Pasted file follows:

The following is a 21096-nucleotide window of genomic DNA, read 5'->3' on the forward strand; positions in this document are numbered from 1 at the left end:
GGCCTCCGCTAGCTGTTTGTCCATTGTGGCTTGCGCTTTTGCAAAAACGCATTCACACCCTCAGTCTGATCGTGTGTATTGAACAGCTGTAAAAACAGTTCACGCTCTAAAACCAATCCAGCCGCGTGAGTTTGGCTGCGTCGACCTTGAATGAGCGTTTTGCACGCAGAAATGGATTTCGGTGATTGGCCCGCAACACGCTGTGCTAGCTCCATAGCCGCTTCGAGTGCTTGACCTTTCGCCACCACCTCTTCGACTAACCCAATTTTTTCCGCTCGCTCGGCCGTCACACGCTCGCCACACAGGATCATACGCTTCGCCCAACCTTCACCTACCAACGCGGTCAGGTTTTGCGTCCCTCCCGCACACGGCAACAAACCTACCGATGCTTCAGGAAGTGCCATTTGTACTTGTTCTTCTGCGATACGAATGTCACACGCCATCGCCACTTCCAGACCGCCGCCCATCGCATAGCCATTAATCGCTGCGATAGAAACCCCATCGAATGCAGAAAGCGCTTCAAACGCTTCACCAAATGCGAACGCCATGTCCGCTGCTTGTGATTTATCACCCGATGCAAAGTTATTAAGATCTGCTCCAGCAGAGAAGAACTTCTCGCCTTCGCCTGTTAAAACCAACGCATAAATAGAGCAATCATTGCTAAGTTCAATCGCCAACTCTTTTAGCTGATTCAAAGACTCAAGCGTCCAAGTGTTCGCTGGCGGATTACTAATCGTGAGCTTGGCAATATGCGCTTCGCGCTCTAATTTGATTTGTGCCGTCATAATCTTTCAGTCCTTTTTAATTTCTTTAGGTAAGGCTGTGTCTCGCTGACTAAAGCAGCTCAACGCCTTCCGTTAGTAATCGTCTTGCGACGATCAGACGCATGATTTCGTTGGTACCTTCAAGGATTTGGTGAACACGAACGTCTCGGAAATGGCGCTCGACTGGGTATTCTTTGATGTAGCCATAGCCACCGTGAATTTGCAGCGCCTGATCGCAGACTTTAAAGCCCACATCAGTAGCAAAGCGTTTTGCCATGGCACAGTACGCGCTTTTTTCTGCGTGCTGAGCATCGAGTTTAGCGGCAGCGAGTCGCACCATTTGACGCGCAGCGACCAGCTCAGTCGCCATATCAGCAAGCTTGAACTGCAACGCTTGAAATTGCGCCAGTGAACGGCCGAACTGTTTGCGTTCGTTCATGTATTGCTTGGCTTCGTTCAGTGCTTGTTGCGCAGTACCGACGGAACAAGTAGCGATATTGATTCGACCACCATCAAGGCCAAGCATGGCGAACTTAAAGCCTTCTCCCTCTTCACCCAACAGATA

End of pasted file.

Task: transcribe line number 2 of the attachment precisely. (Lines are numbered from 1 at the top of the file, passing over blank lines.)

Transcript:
GGCCTCCGCTAGCTGTTTGTCCATTGTGGCTTGCGCTTTTGCAAAAACGCATTCACACCCTCAGTCTGATCGTGTGTATTGAACAGCTGTAAAAACAGTTCACGCTCTAAAACCAATCCAGCCGCGTGAGTTTGGCTGCGTCGACCTTGAATGAGCGTTTTGCACGCAGAAATGGATTTCGGTGATTGGCCCGCAACACGCTGTGCTAGCTCCATAGCCGCTTCGAGTGCTTGACCTTTCGCCACCACCTCTTCGACTAACCCAATTTTTTCCGCTCGCTCGGCCGTCACACGCTCGCCACACAGGATCATACGCTTCGCCCAACCTTCACCTACCAACGCGGTCAGGTTTTGCGTCCCTCCCGCACACGGCAACAAACCTACCGATGCTTCAGGAAGTGCCATTTGTACTTGTTCTTCTGCGATACGAATGTCACACGCCATCGCCACTTCCAGACCGCCGCCCATCGCATAGCCATTAATCGCTGCGATAGAAACCCCATCGAATGCAGAAAGCGCTTCAAACGCTTCACCAAATGCGAACGCCATGTCCGCTGCTTGTGATTTATCACCCGATGCAAAGTTATTAAGATCTGCTCCAGCAGAGAAGAACTTCTCGCCTTCGCCTGTTAAAACCAACGCATAAATAGAGCAATCATTGCTAAGTTCAATCGCCAACTCTTTTAGCTGATTCAAAGACTCAAGCGTCCAAGTGTTCGCTGGCGGATTACTAATCGTGAGCTTGGCAATATGCGCTTCGCGCTCTAATTTGATTTGTGCCGTCATAATCTTTCAGTCCTTTTTAATTTCTTTAGGTAAGGCTGTGTCTCGCTGACTAAAGCAGCTCAACGCCTTCCGTTAGTAATCGTCTTGCGACGATCAGACGCATGATTTCGTTGGTACCTTCAAGGATTTGGTGAACACGAACGTCTCGGAAATGGCGCTCGACTGGGTATTCTTTGATGTAGCCATAGCCACCGTGAATTTGCAGCGCCTGATCGCAGACTTTAAAGCCCACATCAGTAGCAAAGCGTTTTGCCATGGCACAGTACGCGCTTTTTTCTGCGTGCTGAGCATCGAGTTTAGCGGCAGCGAGTCGCACCATTTGACGCGCAGCGACCAGCTCAGTCGCCATATCAGCAAGCTTGAACTGCAACGCTTGAAATTGCGCCAGTGAACGGCCGAACTGTTTGCGTTCGTTCATGTATTGCTTGGCTTCGTTCAGTGCTTGTTGCGCAGTACCGACGGAACAAGTAGCGATATTGATTCGACCACCATCAAGGCCAAGCATGGCGAACTTAAAGCCTTCTCCCTCTTCACCCAACAGATA